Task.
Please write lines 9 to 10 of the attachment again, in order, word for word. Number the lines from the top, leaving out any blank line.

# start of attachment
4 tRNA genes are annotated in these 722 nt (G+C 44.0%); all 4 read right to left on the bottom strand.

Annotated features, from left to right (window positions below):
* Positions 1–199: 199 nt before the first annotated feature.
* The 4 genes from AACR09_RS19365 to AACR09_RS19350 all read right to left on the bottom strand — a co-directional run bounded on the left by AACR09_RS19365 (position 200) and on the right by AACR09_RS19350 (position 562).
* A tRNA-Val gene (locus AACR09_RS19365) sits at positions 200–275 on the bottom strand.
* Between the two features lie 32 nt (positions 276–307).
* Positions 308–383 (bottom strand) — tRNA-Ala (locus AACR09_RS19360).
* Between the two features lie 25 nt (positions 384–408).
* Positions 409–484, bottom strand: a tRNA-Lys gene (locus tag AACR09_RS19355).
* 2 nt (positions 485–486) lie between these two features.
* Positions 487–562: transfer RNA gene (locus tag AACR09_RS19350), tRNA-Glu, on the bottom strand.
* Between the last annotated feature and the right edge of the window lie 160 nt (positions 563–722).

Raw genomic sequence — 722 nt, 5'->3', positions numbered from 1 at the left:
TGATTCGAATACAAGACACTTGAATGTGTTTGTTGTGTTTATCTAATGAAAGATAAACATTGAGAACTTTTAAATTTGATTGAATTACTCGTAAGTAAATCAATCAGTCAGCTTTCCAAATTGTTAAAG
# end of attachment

* Positions 409–484, bottom strand: a tRNA-Lys gene (locus tag AACR09_RS19355).
* 2 nt (positions 485–486) lie between these two features.